And another excerpt on confidence:

Edith: Your book is also a call to freedom, and to confidence. You are addressing an adult audience, especially parents, perhaps also teenagers. Do you think parents are lacking confidence in their children?
Andre:This is what characterizes most parents. They believe that if they do not educate their children, they will become illiterate and asocial savages. Yet children are extremely competent. Children are born with the best, the most suitable, and most amazing of learning devices ever invented: play. From then on, there is only room for confidence. Ah! If only you knew how simple things are!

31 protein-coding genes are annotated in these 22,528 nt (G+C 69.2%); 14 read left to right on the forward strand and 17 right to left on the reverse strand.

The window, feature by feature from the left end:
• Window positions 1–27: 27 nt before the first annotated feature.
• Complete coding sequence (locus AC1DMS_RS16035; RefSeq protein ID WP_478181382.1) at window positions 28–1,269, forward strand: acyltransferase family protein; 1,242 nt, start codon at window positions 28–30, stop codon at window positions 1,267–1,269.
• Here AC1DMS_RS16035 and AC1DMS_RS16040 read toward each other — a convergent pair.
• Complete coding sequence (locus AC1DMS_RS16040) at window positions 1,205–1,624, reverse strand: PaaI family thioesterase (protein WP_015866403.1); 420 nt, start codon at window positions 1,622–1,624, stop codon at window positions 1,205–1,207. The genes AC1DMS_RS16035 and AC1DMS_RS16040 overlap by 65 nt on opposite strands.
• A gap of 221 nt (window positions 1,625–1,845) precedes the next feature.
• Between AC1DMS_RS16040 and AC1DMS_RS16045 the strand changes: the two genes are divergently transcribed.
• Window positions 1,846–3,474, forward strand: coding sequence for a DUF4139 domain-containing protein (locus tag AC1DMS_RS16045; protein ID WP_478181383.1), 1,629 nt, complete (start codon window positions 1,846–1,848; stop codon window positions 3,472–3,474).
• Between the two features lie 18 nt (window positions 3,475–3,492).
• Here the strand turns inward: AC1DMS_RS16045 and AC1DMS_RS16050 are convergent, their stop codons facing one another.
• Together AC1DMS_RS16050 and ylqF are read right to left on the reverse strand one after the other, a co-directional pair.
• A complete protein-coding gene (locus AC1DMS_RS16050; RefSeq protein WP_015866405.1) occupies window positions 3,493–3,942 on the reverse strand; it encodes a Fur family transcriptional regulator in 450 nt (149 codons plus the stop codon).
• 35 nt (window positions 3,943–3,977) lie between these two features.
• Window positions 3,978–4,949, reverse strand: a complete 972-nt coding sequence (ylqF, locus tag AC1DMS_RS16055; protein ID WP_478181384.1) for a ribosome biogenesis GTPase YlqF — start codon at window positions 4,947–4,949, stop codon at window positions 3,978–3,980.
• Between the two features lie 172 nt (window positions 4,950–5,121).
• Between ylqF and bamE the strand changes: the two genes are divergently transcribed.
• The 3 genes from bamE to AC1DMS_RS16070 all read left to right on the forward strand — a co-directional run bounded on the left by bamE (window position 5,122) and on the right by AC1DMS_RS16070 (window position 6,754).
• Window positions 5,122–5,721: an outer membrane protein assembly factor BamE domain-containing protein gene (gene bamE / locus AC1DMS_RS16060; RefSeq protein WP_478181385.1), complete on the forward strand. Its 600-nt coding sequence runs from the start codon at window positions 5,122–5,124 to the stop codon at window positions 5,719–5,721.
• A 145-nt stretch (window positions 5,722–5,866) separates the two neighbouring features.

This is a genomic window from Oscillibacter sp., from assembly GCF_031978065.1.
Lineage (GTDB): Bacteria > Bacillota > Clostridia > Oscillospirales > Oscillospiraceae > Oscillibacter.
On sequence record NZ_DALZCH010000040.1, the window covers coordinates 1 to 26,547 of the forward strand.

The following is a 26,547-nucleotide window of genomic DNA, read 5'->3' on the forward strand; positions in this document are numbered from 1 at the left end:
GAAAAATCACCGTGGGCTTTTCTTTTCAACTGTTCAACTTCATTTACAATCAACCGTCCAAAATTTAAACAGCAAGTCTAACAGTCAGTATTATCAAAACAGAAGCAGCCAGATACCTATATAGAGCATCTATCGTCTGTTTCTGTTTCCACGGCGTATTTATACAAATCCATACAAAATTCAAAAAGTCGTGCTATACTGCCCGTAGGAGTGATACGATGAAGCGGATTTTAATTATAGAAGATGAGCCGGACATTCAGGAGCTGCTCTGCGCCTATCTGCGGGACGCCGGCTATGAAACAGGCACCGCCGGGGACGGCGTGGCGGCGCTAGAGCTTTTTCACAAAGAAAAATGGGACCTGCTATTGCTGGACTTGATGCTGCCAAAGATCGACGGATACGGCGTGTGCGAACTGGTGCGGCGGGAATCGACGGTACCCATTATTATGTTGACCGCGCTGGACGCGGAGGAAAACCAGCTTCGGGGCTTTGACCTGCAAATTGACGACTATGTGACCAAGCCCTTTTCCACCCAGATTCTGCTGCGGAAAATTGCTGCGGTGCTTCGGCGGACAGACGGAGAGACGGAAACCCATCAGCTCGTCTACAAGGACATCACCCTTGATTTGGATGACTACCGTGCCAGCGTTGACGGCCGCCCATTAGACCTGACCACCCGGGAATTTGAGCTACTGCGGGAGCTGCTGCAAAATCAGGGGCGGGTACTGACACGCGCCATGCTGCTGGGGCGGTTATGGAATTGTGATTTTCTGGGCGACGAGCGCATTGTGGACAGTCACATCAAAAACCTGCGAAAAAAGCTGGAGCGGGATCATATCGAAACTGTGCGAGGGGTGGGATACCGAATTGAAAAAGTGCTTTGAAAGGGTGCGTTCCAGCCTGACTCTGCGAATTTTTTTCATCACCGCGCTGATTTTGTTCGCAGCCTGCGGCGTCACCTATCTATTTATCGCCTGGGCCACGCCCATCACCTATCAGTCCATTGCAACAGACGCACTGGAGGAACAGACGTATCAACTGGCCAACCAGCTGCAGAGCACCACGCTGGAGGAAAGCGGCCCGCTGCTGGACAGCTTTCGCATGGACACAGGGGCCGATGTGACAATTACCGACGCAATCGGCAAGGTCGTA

I am talking about extreme competence of the child, the learning capacity of the child, at five years old as well as at eighty-five years old, he has the same capacity of learning. The only thing that defines this enthusiasm is that it leads to competence and then to success. There is nothing more to worry about. I sometimes talk to people who have no qualifications, no diploma, and I tell them that qualifications are not needed but competence is, and that this is the result of enthusiasm. Enthusiasm is free, available to everyone.
I am a practical illustration of the weight of confidence. We must tell this story, so that parents see how much we have to trust children.